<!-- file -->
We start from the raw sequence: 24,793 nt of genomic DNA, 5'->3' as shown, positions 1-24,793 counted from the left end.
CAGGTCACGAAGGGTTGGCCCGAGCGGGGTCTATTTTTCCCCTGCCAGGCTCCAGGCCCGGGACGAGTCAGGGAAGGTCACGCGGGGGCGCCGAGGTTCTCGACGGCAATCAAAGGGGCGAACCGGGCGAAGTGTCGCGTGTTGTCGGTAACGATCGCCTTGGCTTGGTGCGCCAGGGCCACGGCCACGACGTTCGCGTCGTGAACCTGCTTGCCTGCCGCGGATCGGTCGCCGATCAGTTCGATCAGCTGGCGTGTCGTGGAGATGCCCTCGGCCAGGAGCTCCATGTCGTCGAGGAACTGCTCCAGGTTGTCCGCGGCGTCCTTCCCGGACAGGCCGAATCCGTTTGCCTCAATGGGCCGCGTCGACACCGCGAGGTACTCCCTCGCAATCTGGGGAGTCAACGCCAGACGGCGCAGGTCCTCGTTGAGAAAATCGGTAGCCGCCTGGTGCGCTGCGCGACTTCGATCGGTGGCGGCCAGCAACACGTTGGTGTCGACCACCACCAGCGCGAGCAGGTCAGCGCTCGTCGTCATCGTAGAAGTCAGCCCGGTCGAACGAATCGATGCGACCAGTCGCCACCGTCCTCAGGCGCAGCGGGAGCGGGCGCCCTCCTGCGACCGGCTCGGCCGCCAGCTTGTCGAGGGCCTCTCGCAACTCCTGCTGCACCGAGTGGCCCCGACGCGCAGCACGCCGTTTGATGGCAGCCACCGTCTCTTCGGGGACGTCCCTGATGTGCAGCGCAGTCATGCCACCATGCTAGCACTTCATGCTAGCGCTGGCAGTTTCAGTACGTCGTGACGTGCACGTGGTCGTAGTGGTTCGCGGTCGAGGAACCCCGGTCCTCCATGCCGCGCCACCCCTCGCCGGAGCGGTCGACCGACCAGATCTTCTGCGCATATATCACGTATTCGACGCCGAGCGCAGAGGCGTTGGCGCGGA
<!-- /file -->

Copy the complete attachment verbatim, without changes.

We start from the raw sequence: 24,793 nt of genomic DNA, 5'->3' as shown, positions 1-24,793 counted from the left end.
CAGGTCACGAAGGGTTGGCCCGAGCGGGGTCTATTTTTCCCCTGCCAGGCTCCAGGCCCGGGACGAGTCAGGGAAGGTCACGCGGGGGCGCCGAGGTTCTCGACGGCAATCAAAGGGGCGAACCGGGCGAAGTGTCGCGTGTTGTCGGTAACGATCGCCTTGGCTTGGTGCGCCAGGGCCACGGCCACGACGTTCGCGTCGTGAACCTGCTTGCCTGCCGCGGATCGGTCGCCGATCAGTTCGATCAGCTGGCGTGTCGTGGAGATGCCCTCGGCCAGGAGCTCCATGTCGTCGAGGAACTGCTCCAGGTTGTCCGCGGCGTCCTTCCCGGACAGGCCGAATCCGTTTGCCTCAATGGGCCGCGTCGACACCGCGAGGTACTCCCTCGCAATCTGGGGAGTCAACGCCAGACGGCGCAGGTCCTCGTTGAGAAAATCGGTAGCCGCCTGGTGCGCTGCGCGACTTCGATCGGTGGCGGCCAGCAACACGTTGGTGTCGACCACCACCAGCGCGAGCAGGTCAGCGCTCGTCGTCATCGTAGAAGTCAGCCCGGTCGAACGAATCGATGCGACCAGTCGCCACCGTCCTCAGGCGCAGCGGGAGCGGGCGCCCTCCTGCGACCGGCTCGGCCGCCAGCTTGTCGAGGGCCTCTCGCAACTCCTGCTGCACCGAGTGGCCCCGACGCGCAGCACGCCGTTTGATGGCAGCCACCGTCTCTTCGGGGACGTCCCTGATGTGCAGCGCAGTCATGCCACCATGCTAGCACTTCATGCTAGCGCTGGCAGTTTCAGTACGTCGTGACGTGCACGTGGTCGTAGTGGTTCGCGGTCGAGGAACCCCGGTCCTCCATGCCGCGCCACCCCTCGCCGGAGCGGTCGACCGACCAGATCTTCTGCGCATATATCACGTATTCGACGCCGAGCGCAGAGGCGTTGGCGCGGA